Application profile

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In the information sciences, an application profile consists of a set of metadata elements, policies, and guidelines defined for a particular application.[1]

The elements may come from one or more element sets, thus allowing a given application to meet its functional requirements by using metadata from several element sets - including locally defined sets. For example, a given application might choose a subset of the Dublin Core that meets its needs, or may include elements from the Dublin Core, another element set, and several locally defined elements, all combined in a single schema. An application profile is not complete without documentation that defines the policies and best practices appropriate to the application. As another example, the legal document standard Akoma Ntoso is universal scope and very flexible, which creates the risk of ambiguous representations. Therefore, when AKN is to be used in a local domain, it can be advisable to reduce the overall flexibility and complexity by specifying a uniform usage of a subset of AKN XML elements for the given use case.[2]


  • Defines an application-appropriate set of properties in a public and communicable manner. This permits the building of loosely coupled systems (i.e. independent of each other's detailed specifications) that still offer powerful capabilities.


  • Narrow application scope, which may limit a profile's widespread applicability and also limits the likely synergy from re-use of tools from other projects outside that scope.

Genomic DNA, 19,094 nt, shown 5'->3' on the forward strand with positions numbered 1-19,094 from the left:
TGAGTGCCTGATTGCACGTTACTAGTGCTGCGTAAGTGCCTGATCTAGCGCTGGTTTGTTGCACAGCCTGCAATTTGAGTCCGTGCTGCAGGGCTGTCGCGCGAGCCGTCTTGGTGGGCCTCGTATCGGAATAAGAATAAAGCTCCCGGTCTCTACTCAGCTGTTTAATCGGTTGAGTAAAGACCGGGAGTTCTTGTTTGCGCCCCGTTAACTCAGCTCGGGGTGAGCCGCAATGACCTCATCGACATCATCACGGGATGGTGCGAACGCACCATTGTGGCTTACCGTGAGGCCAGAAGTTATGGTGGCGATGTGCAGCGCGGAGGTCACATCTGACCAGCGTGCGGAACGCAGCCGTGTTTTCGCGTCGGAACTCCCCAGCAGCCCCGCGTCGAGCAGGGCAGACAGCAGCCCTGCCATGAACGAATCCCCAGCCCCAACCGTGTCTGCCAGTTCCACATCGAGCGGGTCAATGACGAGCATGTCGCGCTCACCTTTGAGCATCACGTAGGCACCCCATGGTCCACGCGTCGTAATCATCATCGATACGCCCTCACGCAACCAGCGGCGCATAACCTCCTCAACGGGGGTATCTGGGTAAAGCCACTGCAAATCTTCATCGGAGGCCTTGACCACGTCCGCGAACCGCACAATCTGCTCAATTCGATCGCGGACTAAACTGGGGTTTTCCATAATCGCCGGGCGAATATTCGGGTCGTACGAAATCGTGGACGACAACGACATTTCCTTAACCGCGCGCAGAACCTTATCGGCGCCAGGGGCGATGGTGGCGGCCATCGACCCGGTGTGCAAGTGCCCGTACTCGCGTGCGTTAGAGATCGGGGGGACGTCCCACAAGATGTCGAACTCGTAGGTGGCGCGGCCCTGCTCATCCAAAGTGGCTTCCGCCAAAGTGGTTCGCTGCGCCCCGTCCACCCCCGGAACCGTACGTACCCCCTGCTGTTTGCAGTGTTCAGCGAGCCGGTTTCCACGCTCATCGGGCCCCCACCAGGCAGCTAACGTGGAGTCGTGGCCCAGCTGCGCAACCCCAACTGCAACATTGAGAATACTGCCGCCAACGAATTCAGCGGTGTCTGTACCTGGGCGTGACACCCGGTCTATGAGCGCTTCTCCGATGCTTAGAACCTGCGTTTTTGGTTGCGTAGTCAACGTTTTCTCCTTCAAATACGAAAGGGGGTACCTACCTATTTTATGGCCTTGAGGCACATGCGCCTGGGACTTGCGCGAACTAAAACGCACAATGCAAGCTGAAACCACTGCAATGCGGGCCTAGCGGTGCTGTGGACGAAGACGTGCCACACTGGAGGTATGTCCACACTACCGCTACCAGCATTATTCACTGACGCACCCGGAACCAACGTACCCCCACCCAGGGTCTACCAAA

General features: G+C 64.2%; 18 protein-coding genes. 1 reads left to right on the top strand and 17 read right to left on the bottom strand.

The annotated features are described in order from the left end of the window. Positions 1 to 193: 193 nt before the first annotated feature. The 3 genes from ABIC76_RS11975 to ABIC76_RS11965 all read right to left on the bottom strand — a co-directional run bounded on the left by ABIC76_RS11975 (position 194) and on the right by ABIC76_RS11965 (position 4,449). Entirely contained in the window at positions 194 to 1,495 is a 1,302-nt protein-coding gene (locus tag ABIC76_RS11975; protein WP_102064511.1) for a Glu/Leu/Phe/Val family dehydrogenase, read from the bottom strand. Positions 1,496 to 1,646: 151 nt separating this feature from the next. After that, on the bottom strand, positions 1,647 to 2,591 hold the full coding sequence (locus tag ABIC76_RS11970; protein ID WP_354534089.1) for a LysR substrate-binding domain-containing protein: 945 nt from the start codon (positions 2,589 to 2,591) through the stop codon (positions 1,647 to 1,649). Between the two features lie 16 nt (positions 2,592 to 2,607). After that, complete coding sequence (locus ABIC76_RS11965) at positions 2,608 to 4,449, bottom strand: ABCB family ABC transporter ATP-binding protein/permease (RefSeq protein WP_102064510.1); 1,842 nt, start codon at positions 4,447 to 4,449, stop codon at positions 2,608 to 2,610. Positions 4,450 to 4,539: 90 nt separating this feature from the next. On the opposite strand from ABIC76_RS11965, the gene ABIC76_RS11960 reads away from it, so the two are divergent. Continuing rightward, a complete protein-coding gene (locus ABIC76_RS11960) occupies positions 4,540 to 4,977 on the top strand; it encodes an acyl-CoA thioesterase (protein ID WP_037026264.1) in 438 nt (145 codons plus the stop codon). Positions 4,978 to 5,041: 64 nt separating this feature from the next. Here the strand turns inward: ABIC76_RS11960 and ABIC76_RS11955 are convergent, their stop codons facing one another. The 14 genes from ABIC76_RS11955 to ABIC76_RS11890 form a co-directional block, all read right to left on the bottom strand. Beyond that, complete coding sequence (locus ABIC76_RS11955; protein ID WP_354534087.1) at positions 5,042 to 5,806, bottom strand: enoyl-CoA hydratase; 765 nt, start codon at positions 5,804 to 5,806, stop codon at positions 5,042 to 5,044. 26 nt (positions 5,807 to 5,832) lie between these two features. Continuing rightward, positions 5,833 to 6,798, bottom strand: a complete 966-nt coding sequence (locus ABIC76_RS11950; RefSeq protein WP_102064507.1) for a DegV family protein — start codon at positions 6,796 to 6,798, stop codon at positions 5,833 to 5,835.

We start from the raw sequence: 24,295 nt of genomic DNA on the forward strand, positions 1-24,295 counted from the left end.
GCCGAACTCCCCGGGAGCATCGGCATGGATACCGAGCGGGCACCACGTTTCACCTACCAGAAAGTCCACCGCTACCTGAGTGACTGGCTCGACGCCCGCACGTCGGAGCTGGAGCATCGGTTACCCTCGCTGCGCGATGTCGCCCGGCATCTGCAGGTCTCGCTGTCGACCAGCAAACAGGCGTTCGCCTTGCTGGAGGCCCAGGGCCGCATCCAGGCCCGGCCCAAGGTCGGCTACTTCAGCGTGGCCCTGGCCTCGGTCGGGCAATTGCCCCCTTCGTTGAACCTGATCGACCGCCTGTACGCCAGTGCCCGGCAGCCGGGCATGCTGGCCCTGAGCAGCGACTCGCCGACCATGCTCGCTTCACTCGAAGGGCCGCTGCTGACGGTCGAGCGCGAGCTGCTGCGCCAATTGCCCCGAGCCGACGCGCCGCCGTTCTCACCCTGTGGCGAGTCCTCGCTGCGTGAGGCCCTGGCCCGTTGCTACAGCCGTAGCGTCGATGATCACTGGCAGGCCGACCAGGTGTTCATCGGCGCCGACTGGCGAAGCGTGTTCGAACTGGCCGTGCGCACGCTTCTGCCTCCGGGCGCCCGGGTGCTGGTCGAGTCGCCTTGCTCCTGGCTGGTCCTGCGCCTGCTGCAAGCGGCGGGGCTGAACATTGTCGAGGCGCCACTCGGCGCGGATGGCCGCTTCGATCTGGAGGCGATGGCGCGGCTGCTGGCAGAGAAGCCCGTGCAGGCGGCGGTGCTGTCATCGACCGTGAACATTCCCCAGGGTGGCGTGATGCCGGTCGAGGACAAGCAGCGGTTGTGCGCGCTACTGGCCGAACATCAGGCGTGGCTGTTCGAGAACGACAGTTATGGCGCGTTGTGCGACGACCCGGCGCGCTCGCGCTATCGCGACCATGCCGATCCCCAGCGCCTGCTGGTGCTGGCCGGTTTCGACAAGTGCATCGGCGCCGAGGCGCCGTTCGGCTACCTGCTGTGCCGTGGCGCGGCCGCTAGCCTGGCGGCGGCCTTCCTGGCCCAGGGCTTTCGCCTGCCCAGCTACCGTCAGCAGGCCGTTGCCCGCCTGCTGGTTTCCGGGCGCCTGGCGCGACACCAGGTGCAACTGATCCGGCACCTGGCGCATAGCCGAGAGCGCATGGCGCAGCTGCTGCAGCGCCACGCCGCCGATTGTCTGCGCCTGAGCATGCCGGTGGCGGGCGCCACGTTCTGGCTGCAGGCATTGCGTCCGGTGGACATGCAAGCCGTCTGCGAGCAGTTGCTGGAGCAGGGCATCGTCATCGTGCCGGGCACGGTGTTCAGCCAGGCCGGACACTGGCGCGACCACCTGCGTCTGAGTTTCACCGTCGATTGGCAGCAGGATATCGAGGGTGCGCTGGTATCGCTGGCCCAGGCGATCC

• Compared to the Dublin Core refinement approach (where a core property set may be made more specific, in a backwards-compatible manner), use of application profiles requires that applications must at least recognise these profiles and their roots. Even if the profile is based simply on Dublin Core, which the application already understands, this is of no use unless the application also recognises that this profile is treatable as Dublin Core.

Example profiles

  • Bath Profile
An International Z39.50 Specification for Library Applications and Resource Discovery[3]
the UK e-Government Metadata Standard. An application profile of Dublin Core.


  1. "Dublin Core metadata glossary". 26 August 2003. Archived from the original on 21 June 2006. Retrieved 2006-06-08. 
  2. Flatt, Amelie; Langner, Arne; Leps, Olof (2022) (in en). Model-Driven Development of Akoma Ntoso Application Profiles - A Conceptual Framework for Model-Based Generation of XML Subschemas (1st ed.). Heidelberg: Sprinter Nature. ISBN 978-3-031-14131-7. 
  3. "The Bath Profile". 13 March 2000.